Based on the test score data from schools and sibling data, a sample of households with at least two children enrolled in grades 2-6 with test score data will be drawn. For households with more than two children, two will be randomly selected.

I will randomly assign half the households in the sample to a treatment group that receives information about children’s test scores, and half to a control group, which will not. Note that half the treatment groups will also be assigned to receive an add-on intervention designed to test a hypothesis intended for another study: that providing more detailed information would increase parental engagement, as measured through monetary and non-monetary investments. This group will receive additional skill information (e.g. whether child can add 3-digit numbers). In my primary analysis, I will ignore the add-on treatment and pool the treatment households. The randomization will be stratified on a test score measure (between sibling score gap) and a proxy for parent education (estimated literacy rate in household’s village).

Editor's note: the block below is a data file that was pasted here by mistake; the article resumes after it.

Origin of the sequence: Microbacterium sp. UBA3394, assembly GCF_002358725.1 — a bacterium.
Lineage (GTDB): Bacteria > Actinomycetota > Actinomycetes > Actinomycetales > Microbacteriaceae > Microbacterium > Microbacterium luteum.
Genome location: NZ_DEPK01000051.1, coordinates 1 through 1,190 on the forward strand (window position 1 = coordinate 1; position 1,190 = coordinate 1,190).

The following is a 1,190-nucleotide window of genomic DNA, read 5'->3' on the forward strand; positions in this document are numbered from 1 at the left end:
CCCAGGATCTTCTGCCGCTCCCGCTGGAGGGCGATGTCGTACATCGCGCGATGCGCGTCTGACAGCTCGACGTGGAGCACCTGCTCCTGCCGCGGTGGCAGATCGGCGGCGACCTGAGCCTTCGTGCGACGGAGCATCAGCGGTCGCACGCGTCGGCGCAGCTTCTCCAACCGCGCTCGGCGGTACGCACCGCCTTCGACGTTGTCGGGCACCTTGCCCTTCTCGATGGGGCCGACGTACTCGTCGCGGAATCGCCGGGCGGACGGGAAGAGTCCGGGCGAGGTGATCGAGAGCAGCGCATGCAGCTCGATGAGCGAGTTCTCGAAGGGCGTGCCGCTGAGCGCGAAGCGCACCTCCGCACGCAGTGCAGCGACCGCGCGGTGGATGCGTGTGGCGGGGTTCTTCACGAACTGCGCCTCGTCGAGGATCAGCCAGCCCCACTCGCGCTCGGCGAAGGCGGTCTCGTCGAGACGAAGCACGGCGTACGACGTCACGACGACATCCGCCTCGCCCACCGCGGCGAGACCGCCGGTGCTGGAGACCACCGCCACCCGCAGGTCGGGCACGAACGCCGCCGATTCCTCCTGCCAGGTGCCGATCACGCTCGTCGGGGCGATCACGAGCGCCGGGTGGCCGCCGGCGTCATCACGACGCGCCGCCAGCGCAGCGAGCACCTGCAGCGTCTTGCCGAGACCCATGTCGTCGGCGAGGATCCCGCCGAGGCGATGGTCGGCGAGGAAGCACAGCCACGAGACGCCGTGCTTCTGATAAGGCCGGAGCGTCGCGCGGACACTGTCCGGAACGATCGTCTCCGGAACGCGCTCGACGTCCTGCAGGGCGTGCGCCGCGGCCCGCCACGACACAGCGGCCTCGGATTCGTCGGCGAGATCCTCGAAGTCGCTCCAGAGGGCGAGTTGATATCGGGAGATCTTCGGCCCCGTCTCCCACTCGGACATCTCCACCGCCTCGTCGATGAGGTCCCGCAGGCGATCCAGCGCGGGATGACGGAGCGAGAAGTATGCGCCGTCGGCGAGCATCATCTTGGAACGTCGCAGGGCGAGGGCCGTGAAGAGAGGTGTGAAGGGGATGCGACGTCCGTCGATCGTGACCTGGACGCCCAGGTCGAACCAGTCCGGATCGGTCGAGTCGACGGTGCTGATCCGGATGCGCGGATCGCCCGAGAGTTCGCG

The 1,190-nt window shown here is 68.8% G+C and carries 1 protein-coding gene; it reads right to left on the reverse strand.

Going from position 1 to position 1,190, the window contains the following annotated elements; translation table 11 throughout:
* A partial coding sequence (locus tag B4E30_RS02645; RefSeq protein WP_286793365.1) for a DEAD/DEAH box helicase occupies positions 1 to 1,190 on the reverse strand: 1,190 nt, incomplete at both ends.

Experimental Design Details
Randomization Method
Randomization done in office by a computer.
Randomization Unit
Household
Was the treatment clustered?
Yes
Experiment Characteristics
Sample size: planned number of clusters
2,634 households
Sample size: planned number of observations
5,268 parent/child pairs (2,634 households with 2 observations per household)
Sample size (or number of clusters) by treatment arms
Control: 1,327 households
Treatment: 1,307 households
Minimum detectable effect size for main outcomes (accounting for sample design and clustering)
IRB
INSTITUTIONAL REVIEW BOARDS (IRBs)
IRB Name
Stanford IRB
IRB Approval Date
2011-12-12
IRB Approval Number
22667
Post-Trial
Post Trial Information
Study Withdrawal